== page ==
a friend, for example, is irreversible, meaning that if you accidentally send it to the wrong address, there is no way to retrieve it. This lack of consumer protection has made many people hesitant to fully embrace NFT technology.
However, there is hope on the horizon. As the popularity of NFTs continues to grow, developers and innovators are working to address these challenges and make the technology more accessible and user-friendly. One area of focus is improving the infrastructure that supports NFT transactions.
Currently, blockchain platforms like Ethereum rely on decentralized networks of computers to process transactions. While this decentralized approach protects the blockchain from censorship and control, it also comes with high transaction costs. In the early days of NFTs, the Ethereum network represented a significant portion of the world’s daily energy usage due to its computationally costly transaction processing system.
Although the Ethereum network has made strides in reducing its environmental footprint through the adoption of a new transaction processing architecture called proof-of-stake (POS), transaction costs remain a concern. Sending an NFT to a friend could cost as much as a dollar or more, which may seem cheap compared to traditional postage costs but is exorbitant for digital assets.
Furthermore, transaction costs can increase significantly during peak times of network activity, making trading and other transactions impractical. The infrastructure supporting blockchain transactions was not initially equipped to handle the high density of trading that could occur at virtual gaming conventions or other large-scale events.
Fortunately, progress is being made to address these issues. Blockchain infrastructure is being improved to increase throughput, allowing for more transactions to be processed quickly and efficiently. Additionally, solutions are being developed to encode multiple transactions into a single settlement transaction, reducing the overall cost of executing transactions.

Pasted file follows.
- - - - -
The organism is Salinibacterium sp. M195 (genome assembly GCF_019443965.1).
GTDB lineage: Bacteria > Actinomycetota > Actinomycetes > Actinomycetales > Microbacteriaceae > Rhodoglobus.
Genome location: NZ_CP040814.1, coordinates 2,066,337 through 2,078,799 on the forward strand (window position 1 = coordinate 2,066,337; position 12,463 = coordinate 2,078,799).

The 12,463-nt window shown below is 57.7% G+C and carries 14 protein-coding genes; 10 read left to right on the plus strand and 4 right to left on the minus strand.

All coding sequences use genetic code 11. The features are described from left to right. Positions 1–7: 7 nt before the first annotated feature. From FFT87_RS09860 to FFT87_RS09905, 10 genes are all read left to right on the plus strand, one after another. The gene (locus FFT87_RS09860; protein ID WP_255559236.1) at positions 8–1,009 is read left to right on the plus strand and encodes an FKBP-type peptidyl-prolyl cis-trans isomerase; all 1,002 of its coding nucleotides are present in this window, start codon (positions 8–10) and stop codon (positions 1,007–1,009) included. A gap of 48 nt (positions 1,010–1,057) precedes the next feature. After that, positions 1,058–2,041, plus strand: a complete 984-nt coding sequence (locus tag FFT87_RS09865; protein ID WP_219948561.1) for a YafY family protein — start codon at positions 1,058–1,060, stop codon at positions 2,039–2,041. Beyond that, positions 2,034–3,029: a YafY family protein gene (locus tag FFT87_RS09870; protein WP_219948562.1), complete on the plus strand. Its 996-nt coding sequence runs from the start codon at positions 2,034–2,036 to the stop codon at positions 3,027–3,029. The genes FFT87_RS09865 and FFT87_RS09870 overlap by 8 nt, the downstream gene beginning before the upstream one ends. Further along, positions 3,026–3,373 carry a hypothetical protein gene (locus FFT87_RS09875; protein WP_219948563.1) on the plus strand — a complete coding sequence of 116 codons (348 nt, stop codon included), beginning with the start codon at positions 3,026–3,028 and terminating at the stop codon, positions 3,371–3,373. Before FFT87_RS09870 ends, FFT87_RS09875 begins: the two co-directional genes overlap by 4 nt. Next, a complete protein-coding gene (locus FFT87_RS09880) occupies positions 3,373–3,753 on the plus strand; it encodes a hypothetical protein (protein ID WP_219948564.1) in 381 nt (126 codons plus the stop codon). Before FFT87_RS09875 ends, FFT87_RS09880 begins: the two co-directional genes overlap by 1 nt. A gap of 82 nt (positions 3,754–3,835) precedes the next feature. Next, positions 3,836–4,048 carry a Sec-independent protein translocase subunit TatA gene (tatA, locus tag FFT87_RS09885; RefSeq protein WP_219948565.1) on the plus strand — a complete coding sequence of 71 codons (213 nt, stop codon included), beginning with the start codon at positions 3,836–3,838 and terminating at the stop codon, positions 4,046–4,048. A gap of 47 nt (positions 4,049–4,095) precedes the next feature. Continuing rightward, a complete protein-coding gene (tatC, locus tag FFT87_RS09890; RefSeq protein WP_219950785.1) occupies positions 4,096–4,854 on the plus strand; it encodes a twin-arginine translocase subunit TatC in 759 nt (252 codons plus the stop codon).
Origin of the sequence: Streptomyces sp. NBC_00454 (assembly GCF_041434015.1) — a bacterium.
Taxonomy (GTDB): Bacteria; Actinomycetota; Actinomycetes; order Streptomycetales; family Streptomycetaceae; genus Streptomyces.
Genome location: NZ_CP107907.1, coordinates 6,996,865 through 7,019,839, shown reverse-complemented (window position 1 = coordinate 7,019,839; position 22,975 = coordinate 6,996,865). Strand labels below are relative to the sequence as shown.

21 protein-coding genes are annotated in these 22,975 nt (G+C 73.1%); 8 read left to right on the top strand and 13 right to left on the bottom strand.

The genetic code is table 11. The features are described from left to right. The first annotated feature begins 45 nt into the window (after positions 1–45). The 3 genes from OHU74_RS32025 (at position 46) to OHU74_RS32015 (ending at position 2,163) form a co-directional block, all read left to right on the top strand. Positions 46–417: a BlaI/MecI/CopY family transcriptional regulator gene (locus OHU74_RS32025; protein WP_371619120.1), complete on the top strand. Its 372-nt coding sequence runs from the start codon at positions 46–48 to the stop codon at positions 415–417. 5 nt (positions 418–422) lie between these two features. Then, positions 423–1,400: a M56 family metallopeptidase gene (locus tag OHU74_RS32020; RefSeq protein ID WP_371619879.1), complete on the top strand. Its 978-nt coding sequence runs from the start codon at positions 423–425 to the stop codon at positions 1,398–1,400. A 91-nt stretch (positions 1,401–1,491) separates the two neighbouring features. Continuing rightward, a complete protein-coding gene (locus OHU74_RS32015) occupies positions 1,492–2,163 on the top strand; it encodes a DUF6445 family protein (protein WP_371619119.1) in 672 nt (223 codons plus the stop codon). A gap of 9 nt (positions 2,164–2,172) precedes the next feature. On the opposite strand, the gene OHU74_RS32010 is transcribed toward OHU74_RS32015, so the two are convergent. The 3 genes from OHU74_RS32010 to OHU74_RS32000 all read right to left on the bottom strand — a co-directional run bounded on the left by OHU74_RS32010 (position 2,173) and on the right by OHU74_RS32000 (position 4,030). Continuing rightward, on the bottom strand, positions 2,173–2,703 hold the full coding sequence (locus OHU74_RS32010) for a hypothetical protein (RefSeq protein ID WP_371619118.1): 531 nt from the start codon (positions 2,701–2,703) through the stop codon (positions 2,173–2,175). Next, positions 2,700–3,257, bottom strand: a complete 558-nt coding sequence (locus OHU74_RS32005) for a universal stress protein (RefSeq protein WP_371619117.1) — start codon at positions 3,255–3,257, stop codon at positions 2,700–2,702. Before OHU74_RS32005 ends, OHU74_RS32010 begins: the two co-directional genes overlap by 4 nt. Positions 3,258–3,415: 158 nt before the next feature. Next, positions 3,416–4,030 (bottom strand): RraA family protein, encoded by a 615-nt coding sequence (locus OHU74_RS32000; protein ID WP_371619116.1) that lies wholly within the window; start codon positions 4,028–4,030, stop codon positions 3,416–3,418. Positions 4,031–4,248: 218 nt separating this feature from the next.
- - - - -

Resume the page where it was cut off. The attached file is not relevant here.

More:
These advancements in infrastructure design and computational power have the potential to significantly reduce the transaction costs associated with NFTs, making them more accessible to a wider range of users. As the technology continues to evolve, it is expected that the marginal cost of executing transactions will continue to decrease, similar to the way cloud computing infrastructure led to low-cost processing and storage.
In addition to infrastructure improvements, there is also a focus on enhancing consumer access and protection. Currently, interacting with NFT technology requires a certain level of technical knowledge and can be prone to errors. Digital wallets, which are used to store and manage NFTs, often require users to interact directly with the blockchain and take personal responsibility for the security of their assets.
To make NFT technology more user-friendly, intuitive interfaces are being developed to separate user activity from the underlying technology. This means that consumers will no longer need to navigate complex source code or have a deep understanding of blockchain technology to participate in NFT transactions.
Furthermore, efforts are being made to provide additional consumer protections. The instantaneity and finality of crypto transactions, while advantageous in some ways, also mean that there are fewer safeguards in place compared to traditional online consumer services. Developers are working to implement mechanisms that offer greater security and recourse for users, such as the ability to reverse transactions in certain circumstances.
Overall, while there are still challenges to overcome, the opportunities presented by NFTs are being actively pursued. The advancements in infrastructure and user experience are paving the way for a more accessible and user-friendly NFT ecosystem. As these improvements continue to be made, it is expected that the full social potential of NFT technology will be realized, opening up new possibilities for buying, selling, and creating digital assets.